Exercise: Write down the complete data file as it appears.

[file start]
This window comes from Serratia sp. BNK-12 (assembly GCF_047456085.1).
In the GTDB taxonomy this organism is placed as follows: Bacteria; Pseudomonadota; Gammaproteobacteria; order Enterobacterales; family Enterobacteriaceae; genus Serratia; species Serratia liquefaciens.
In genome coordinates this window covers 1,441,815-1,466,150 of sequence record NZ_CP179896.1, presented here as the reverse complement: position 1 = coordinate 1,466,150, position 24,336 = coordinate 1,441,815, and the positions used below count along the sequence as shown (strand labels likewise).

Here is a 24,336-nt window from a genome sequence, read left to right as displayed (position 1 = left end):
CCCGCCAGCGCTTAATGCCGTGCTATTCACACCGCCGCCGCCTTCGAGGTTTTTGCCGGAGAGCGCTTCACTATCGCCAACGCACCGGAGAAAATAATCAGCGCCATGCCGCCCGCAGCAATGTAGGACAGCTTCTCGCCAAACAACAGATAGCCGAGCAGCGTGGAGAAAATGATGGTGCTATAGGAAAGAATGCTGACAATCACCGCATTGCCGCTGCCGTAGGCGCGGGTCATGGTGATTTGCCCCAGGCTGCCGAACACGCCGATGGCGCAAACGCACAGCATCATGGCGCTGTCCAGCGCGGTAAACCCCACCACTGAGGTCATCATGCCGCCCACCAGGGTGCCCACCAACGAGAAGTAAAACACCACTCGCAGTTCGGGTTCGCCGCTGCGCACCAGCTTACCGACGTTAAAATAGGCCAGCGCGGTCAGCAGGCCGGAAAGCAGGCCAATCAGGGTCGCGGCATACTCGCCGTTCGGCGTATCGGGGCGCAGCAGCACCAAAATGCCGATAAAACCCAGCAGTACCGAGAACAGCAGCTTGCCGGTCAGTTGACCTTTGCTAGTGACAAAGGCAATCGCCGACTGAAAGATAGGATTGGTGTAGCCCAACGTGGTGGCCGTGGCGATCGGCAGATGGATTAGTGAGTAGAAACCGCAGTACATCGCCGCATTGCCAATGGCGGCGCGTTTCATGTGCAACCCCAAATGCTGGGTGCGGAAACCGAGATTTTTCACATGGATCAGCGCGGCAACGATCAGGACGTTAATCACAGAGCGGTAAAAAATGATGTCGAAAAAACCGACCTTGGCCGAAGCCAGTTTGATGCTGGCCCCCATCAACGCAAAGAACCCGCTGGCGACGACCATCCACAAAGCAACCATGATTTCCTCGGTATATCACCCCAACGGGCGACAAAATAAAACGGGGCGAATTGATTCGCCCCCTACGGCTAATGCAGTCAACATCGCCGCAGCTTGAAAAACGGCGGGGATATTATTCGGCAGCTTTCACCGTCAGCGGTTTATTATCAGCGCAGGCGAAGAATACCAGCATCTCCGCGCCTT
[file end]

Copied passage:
This window comes from Serratia sp. BNK-12 (assembly GCF_047456085.1).
In the GTDB taxonomy this organism is placed as follows: Bacteria; Pseudomonadota; Gammaproteobacteria; order Enterobacterales; family Enterobacteriaceae; genus Serratia; species Serratia liquefaciens.
In genome coordinates this window covers 1,441,815-1,466,150 of sequence record NZ_CP179896.1, presented here as the reverse complement: position 1 = coordinate 1,466,150, position 24,336 = coordinate 1,441,815, and the positions used below count along the sequence as shown (strand labels likewise).

Here is a 24,336-nt window from a genome sequence, read left to right as displayed (position 1 = left end):
CCCGCCAGCGCTTAATGCCGTGCTATTCACACCGCCGCCGCCTTCGAGGTTTTTGCCGGAGAGCGCTTCACTATCGCCAACGCACCGGAGAAAATAATCAGCGCCATGCCGCCCGCAGCAATGTAGGACAGCTTCTCGCCAAACAACAGATAGCCGAGCAGCGTGGAGAAAATGATGGTGCTATAGGAAAGAATGCTGACAATCACCGCATTGCCGCTGCCGTAGGCGCGGGTCATGGTGATTTGCCCCAGGCTGCCGAACACGCCGATGGCGCAAACGCACAGCATCATGGCGCTGTCCAGCGCGGTAAACCCCACCACTGAGGTCATCATGCCGCCCACCAGGGTGCCCACCAACGAGAAGTAAAACACCACTCGCAGTTCGGGTTCGCCGCTGCGCACCAGCTTACCGACGTTAAAATAGGCCAGCGCGGTCAGCAGGCCGGAAAGCAGGCCAATCAGGGTCGCGGCATACTCGCCGTTCGGCGTATCGGGGCGCAGCAGCACCAAAATGCCGATAAAACCCAGCAGTACCGAGAACAGCAGCTTGCCGGTCAGTTGACCTTTGCTAGTGACAAAGGCAATCGCCGACTGAAAGATAGGATTGGTGTAGCCCAACGTGGTGGCCGTGGCGATCGGCAGATGGATTAGTGAGTAGAAACCGCAGTACATCGCCGCATTGCCAATGGCGGCGCGTTTCATGTGCAACCCCAAATGCTGGGTGCGGAAACCGAGATTTTTCACATGGATCAGCGCGGCAACGATCAGGACGTTAATCACAGAGCGGTAAAAAATGATGTCGAAAAAACCGACCTTGGCCGAAGCCAGTTTGATGCTGGCCCCCATCAACGCAAAGAACCCGCTGGCGACGACCATCCACAAAGCAACCATGATTTCCTCGGTATATCACCCCAACGGGCGACAAAATAAAACGGGGCGAATTGATTCGCCCCCTACGGCTAATGCAGTCAACATCGCCGCAGCTTGAAAAACGGCGGGGATATTATTCGGCAGCTTTCACCGTCAGCGGTTTATTATCAGCGCAGGCGAAGAATACCAGCATCTCCGCGCCTT